Cytoskeleton 02/2012; 69(2):71-87. DOI:10.1002/cm.21006 · 3.01 Impact Factor
  • Source
    • "This is consistent with the absence of spatial regulation by Min system in mycobacteria. However, the FtsZ ring is still the determinant in establishing division site as previously reported (Dziadek et al. 2003; Chen et al. 2007). Despite either the asymmetric or random selection of the division site, the completion of division of mycobacteria produces predominantly normal sized cells with an intact genome content (in the absence of any nucleoidocclusion function). "
    [Show abstract] [Hide abstract]
    ABSTRACT: Bacteria have the ability to adapt to different growth conditions and to survive in various environments. They have also the capacity to enter into dormant states and some bacteria form spores when exposed to stresses such as starvation and oxygen deprivation. Sporulation has been demonstrated in a number of different bacteria but Mycobacterium spp. have been considered to be non-sporulating bacteria. We recently provided evidence that Mycobacterium marinum and likely also Mycobacterium bovis bacillus Calmette-Guérin can form spores. Mycobacterial spores were detected in old cultures and our findings suggest that sporulation might be an adaptation of lifestyle for mycobacteria under stress. Here we will discuss our current understanding of growth, cell division, and sporulation in mycobacteria.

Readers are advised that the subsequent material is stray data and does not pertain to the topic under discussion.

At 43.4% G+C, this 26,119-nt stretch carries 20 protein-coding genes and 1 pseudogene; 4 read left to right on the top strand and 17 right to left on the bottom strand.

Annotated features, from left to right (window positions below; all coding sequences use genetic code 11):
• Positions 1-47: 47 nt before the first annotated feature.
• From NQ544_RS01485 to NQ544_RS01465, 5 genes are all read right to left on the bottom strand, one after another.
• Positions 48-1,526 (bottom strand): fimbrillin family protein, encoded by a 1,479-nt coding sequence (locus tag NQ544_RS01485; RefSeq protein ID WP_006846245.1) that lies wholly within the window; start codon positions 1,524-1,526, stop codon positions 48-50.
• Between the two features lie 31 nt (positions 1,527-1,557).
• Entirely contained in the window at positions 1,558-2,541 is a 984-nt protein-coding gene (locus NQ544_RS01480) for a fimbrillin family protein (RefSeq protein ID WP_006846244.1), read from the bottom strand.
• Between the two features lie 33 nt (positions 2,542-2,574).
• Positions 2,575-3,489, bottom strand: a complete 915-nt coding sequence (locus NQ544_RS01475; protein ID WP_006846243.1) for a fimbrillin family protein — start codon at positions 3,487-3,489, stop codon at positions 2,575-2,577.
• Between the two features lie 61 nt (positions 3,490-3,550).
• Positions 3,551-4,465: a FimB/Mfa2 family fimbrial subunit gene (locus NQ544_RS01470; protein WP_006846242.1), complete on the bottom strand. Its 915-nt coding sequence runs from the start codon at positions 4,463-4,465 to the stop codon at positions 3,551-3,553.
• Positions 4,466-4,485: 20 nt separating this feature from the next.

Antonie van Leeuwenhoek 05/2010; 98(2):165-77. DOI:10.1007/s10482-010-9446-0 · 2.14 Impact Factor
  • Source
    • "MtFtsZ has been reported to display a reduced GTPase activity (White et al. 2000) and a concomitant reduction in the rate of filament turnover in vivo (Chen et al. 2007). Consistently, rings and cables of MtFtsZ displayed a significant increase in t 1/2 in FRAP experiments (Fig. 1D,E; Supplemental Table 1), suggesting that MtFtsZ was potentially using similar mechanisms of assembly and polymerization in fission yeast. "
    [Show abstract] [Hide abstract]
    ABSTRACT: During cytokinesis, most bacteria assemble a ring-like structure that is composed of the tubulin homolog FtsZ. The mechanisms regulating assembly and organization of FtsZ molecules into rings are not fully understood. Here, we express bacterial FtsZ in the fission yeast Schizosaccharomyces pombe and find that FtsZ filaments assemble into cytoplasmic rings. Investigation of the Escherichia coli FtsZ revealed that ring assembly occurred by a process of closure and/or spooling of linear bundles. We conclude that FtsZ rings can assemble in the absence of all other bacterial cytokinetic proteins and that the process might involve hydrolysis of FtsZ-bound GTP and lateral associations between FtsZ filaments.
    Genes & Development 08/2008; 22(13):1741-6. DOI:10.1101/gad.1660908 · 12.64 Impact Factor
Show more